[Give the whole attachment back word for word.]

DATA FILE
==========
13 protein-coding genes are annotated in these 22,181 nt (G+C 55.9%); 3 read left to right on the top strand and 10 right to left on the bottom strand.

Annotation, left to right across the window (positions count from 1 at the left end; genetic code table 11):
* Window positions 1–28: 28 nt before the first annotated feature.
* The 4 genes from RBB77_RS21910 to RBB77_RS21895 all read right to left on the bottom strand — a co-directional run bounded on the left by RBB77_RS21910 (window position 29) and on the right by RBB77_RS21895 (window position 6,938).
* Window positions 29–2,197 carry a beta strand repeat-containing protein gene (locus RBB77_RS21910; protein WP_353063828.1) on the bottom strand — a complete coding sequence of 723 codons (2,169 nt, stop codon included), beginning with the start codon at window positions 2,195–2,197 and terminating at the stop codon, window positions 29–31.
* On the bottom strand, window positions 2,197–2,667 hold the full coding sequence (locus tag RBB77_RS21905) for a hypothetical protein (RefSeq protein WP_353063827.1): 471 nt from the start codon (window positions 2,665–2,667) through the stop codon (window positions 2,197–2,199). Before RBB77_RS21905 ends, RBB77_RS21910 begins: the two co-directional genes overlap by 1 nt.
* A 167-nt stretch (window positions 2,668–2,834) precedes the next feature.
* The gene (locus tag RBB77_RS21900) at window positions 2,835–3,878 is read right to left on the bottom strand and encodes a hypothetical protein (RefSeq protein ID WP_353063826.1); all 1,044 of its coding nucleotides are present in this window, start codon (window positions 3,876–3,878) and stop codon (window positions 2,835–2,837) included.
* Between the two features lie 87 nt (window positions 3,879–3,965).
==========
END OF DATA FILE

13 protein-coding genes are annotated in these 22,181 nt (G+C 55.9%); 3 read left to right on the top strand and 10 right to left on the bottom strand.

Annotation, left to right across the window (positions count from 1 at the left end; genetic code table 11):
* Window positions 1–28: 28 nt before the first annotated feature.
* The 4 genes from RBB77_RS21910 to RBB77_RS21895 all read right to left on the bottom strand — a co-directional run bounded on the left by RBB77_RS21910 (window position 29) and on the right by RBB77_RS21895 (window position 6,938).
* Window positions 29–2,197 carry a beta strand repeat-containing protein gene (locus RBB77_RS21910; protein WP_353063828.1) on the bottom strand — a complete coding sequence of 723 codons (2,169 nt, stop codon included), beginning with the start codon at window positions 2,195–2,197 and terminating at the stop codon, window positions 29–31.
* On the bottom strand, window positions 2,197–2,667 hold the full coding sequence (locus tag RBB77_RS21905) for a hypothetical protein (RefSeq protein WP_353063827.1): 471 nt from the start codon (window positions 2,665–2,667) through the stop codon (window positions 2,197–2,199). Before RBB77_RS21905 ends, RBB77_RS21910 begins: the two co-directional genes overlap by 1 nt.
* A 167-nt stretch (window positions 2,668–2,834) precedes the next feature.
* The gene (locus tag RBB77_RS21900) at window positions 2,835–3,878 is read right to left on the bottom strand and encodes a hypothetical protein (RefSeq protein ID WP_353063826.1); all 1,044 of its coding nucleotides are present in this window, start codon (window positions 3,876–3,878) and stop codon (window positions 2,835–2,837) included.
* Between the two features lie 87 nt (window positions 3,879–3,965).